A few years ago, medical marijuana was all over the global news and its production back then was gaining momentum. Its market size was valued at $11.4bn in 2015 and was projected to grow considerably, so the money was there. As was the emotional appeal, as awareness regarding various medical applications – such as pain management, appetite enhancement, reducing eye pressure, migraine and arthritis treatment – was rising. In fact, one of us had witnessed his relative’s effects of cancer reversed through application of Phoenix Tears – a derivative of cannabis oil.

We did realise that the cannabis industry was much more than just grow operations and dispensaries, but most of us couldn’t boast of considerable industry experience. It was unlike any industry we had ever worked in, with all its regulatory, supply chain, banking, taxation, advertising, and stigma aspects. There had been no intention or even any notion among the government bureaucracy regarding legalising medical marijuana until recently. We had to knock on a lot of doors.

So, when starting Golden Greece Cannabis we identified two things that were crucial: understanding the unique challenges of this industry, and understanding your consumer base and the unmet need you are filling for them. It’s different today. The country's progressive attitudes toward cannabis, coupled with the Greek government's new liberal regulatory policies, have attracted a number of international investors to get on the Greek cannabis wagon, which they see as the best vehicle for transforming the medical cannabis field, still in its infancy, into a pharmaceutical-level industry. The European medical cannabis market will be valued at €50bn upon full legalisation, according to UK-based consultancy Prohibition Partners.

Speaking of multinational backing – today, Golden Greece Cannabis has support from such world-leading technology providers as CannaTec from Canada and Apollo Cannabis from Israel.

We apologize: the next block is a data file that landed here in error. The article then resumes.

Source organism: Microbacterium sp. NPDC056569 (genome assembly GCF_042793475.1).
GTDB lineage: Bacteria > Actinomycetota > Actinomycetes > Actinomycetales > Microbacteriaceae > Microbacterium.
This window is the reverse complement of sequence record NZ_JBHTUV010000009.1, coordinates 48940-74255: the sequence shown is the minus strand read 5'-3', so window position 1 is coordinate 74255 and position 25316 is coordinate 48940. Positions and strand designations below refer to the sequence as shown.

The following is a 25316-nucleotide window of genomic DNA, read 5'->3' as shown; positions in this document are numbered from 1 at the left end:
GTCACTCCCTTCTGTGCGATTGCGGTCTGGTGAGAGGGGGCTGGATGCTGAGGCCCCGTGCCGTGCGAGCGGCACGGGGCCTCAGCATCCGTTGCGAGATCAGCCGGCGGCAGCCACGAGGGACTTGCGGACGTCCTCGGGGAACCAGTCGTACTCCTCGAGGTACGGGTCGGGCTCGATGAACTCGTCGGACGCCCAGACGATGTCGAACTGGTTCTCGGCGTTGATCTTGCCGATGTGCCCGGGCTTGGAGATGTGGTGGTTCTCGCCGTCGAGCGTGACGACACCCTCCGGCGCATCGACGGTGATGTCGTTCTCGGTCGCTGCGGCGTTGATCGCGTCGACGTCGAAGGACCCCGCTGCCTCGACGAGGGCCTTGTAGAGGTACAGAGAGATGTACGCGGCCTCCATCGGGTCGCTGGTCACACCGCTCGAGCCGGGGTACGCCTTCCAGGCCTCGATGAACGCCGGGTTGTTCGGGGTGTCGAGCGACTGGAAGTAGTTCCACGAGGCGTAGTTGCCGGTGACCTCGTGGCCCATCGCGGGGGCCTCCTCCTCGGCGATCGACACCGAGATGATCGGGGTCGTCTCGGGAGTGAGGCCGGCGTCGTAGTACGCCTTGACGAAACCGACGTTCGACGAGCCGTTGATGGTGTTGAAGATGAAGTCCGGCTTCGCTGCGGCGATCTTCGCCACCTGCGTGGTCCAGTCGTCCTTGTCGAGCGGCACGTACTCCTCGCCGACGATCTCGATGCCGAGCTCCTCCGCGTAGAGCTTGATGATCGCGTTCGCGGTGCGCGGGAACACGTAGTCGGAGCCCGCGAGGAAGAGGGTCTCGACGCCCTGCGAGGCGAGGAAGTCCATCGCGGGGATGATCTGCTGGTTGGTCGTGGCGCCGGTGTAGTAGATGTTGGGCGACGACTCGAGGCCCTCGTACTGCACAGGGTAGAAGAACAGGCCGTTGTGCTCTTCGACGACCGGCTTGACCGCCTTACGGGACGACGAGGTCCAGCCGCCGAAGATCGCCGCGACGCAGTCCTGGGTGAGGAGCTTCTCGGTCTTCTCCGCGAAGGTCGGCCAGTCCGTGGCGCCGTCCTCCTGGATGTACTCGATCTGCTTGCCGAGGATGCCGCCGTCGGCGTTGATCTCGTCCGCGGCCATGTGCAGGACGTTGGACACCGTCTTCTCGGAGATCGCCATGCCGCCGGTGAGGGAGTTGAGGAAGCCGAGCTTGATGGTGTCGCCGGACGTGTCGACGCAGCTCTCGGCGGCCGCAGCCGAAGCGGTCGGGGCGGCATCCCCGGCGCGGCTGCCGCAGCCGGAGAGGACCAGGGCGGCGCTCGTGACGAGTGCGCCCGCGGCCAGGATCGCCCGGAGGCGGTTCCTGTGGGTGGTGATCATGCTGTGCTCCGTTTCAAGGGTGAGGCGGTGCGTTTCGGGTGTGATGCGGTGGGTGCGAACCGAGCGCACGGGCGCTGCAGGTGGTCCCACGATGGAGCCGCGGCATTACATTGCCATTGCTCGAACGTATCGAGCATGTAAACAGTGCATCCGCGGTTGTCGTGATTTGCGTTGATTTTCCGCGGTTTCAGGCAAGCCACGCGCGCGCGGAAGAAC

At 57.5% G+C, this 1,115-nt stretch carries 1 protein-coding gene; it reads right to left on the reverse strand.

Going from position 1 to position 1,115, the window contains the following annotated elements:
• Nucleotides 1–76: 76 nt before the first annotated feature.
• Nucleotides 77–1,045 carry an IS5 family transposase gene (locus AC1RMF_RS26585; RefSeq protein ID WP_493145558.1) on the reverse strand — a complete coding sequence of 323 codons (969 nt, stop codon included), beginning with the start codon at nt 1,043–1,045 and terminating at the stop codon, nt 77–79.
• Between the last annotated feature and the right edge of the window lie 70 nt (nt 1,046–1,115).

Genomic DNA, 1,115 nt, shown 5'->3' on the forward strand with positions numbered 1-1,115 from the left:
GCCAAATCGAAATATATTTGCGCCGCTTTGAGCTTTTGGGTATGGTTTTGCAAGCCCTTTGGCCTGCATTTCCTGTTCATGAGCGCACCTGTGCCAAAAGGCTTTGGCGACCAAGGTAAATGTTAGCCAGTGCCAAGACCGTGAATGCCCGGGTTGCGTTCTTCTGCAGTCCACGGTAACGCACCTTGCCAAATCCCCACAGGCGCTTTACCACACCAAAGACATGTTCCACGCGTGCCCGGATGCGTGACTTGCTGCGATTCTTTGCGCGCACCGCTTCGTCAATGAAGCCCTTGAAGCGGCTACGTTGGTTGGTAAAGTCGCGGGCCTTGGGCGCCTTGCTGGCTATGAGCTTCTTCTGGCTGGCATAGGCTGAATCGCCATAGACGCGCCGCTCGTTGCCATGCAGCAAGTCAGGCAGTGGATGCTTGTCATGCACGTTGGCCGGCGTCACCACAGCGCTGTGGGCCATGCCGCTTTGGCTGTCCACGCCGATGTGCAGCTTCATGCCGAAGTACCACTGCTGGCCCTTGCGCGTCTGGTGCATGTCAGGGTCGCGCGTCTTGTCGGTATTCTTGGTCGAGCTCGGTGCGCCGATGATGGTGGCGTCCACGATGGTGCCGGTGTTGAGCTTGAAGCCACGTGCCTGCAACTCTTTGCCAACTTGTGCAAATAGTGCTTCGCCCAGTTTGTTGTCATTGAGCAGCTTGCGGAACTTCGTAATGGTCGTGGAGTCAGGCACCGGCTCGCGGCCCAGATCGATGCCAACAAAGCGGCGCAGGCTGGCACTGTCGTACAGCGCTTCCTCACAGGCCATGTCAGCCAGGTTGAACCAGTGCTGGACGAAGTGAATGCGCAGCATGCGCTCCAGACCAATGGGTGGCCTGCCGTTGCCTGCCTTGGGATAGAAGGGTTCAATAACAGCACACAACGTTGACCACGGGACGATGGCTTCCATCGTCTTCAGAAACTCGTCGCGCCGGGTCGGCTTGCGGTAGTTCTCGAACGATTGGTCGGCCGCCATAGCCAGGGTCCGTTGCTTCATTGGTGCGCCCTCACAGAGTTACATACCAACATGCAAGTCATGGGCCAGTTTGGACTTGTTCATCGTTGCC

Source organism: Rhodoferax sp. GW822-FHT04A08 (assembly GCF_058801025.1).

BF: How do you define yourselves? Are you an industrial group, a pharmaceuticals company or a wellbeing company?

GZ: We are a full production cycle company – we cultivate plants then derive certain elements to be used in pharmaceuticals and health products in order to enhance human wellbeing. Technically, we are in the early stages of integrating relevant infrastructure and services into agricultural ecosystems in Greece. Agroecosystems in turn provide us with food, forage, bioenergy and pharmaceuticals and are essential to human wellbeing. We support biodiversity and sustainability.

We utilise the tremendous advantages of existing agroecosystems with the variety of services that they already produce, such as regulation of soil and water quality, and carbon sequestration, for instance, and incorporate our services – some of them proprietary that we provide to industry participants. One example of such infrastructure and services provision is our Cannabis Park concept – massive indoor growing fields

We are progressing from being a group of nitty-gritty medical marijuana producers, to large-scale project managers, to creating a Golden Greece ecosystem which in due time will encompass areas from medical – and in the future recreational – marijuana production, branding, marketing, research and development facilities, plus traditional health and medicine, biotechnology, health technology, medical devices and paraphernalia, payment services and investment platforms.